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Tzedaka and candle lighting
There’s no more significant time in the Jewish week than candle lighting on Friday evening. It’s been the mainstay of Jewish women for centuries. Traditionally, women would drop a coin in a pushka before ushering in the holy Shabbat.
If you’re of Jewish descent, chances are that somewhere along the line, one of your maternal ancestors had a small tin Kupath Rabbi Meir pushka covered with yellow paper. She may have dropped in her weekly contribution with a whispered prayer, and dreams of reaching Jerusalem herself one day to see how her donations helped build the holy city.
You too can reclaim the glory of this ancient tradition. We’ll send you a pushka along with the blessing to recite at candle lighting and a beautiful prayer in Hebrew and English. Your contribution will go directly to help the poor of Israel, and you’ll connect to our rich history in a deep and meaningful way.
Order your free pushka and get a beautiful prayer card.
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The Tradition of a Tzedakah Box
A Jewish home isn’t complete without a tzedakah box. It is one of those ancient traditions that Jewish families continue to uphold and observe until today.
Tzedakah translates to philanthropy and charity. One of the most important teachings in the Torah is about charity. This has been in practice for thousands of years, with different means of distribution throughout the ages. There were times when the poor were granted the edges of a field where they could collect wheat; at other times there were designated funds for the poor. A tzedakah box could be found in nearly every beis midrash (synagogue), where people would drop in however much money they could afford to spare, and the funds would be distributed to needy families in the community. In every generation, the poor and downtrodden were not cast aside, but rather received financial assistance.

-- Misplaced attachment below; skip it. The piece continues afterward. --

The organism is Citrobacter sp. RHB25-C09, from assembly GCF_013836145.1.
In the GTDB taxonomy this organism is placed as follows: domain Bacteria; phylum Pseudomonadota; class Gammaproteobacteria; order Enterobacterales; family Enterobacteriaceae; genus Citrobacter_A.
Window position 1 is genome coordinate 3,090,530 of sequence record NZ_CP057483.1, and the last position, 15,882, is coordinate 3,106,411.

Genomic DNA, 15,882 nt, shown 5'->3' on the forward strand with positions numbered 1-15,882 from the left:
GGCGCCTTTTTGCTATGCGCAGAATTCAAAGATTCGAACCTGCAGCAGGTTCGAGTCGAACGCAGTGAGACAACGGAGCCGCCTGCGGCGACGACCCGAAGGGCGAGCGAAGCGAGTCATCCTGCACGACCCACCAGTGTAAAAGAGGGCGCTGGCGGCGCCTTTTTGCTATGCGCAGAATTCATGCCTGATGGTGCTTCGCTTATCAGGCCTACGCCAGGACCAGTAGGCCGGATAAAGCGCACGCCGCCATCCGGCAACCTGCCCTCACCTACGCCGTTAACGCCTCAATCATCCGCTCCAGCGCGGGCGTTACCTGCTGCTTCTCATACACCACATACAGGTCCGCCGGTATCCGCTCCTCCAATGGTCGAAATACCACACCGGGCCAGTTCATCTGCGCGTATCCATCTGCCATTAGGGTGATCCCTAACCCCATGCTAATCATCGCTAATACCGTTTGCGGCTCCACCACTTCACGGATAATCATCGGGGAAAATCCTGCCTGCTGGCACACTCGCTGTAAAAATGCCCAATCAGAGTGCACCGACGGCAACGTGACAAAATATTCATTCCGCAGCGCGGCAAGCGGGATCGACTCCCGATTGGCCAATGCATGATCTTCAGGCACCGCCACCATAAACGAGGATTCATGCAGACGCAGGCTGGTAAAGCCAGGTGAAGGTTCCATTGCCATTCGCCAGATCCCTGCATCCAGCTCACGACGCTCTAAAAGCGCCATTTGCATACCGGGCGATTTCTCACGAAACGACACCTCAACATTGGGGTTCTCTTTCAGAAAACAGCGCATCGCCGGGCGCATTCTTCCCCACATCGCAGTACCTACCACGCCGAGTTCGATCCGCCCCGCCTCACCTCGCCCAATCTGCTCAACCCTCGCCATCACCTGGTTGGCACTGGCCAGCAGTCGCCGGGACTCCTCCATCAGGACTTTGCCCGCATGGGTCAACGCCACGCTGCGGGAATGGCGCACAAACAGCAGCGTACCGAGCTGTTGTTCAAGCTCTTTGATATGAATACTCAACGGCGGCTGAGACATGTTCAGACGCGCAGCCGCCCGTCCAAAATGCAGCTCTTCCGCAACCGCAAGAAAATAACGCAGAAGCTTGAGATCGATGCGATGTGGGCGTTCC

Such is the concept of the tzedakah box. While there are variations to the receptacle that symbolizes generosity, the idea and the purpose of this ancient – and ongoing – ritual remains unchanged.
Today, the tzedakah box sits on kitchen counters, on executive office desks, at checkout counters, and many other prominent spots, reminding people to give a bit of charity each day.
Why the need to keep a pushka box, rather than donating to charitable causes on an annual basis? Regularly placing coins inside tzedakah boxes enables you to participate in the mitzvah of tzedakah on a frequent basis, and with each donation you accrue the mitzvah of tzedakah again.
And lest you think that the recipient of tzedakah is the sole beneficiary of the tzedakah box, that could not be further from the truth. The Torah is replete with praise and brachos for those who give tzedakah to the poor.
Ordering a Pushka Box
Charity is a vital part of the Jewish life. Traditionally, Jews contribute 10 percent of their income to charity. Therefore, ordering your own pushka box is a simple step you can take to keep this generous tradition alive in your household.
Order a Pushka box now so you can maintain the habit of generously giving coins and collecting them into your box. Over time, once the box is full, you can use that money towards providing aid and assistance to the needy or other worthy causes.
Order a Pushka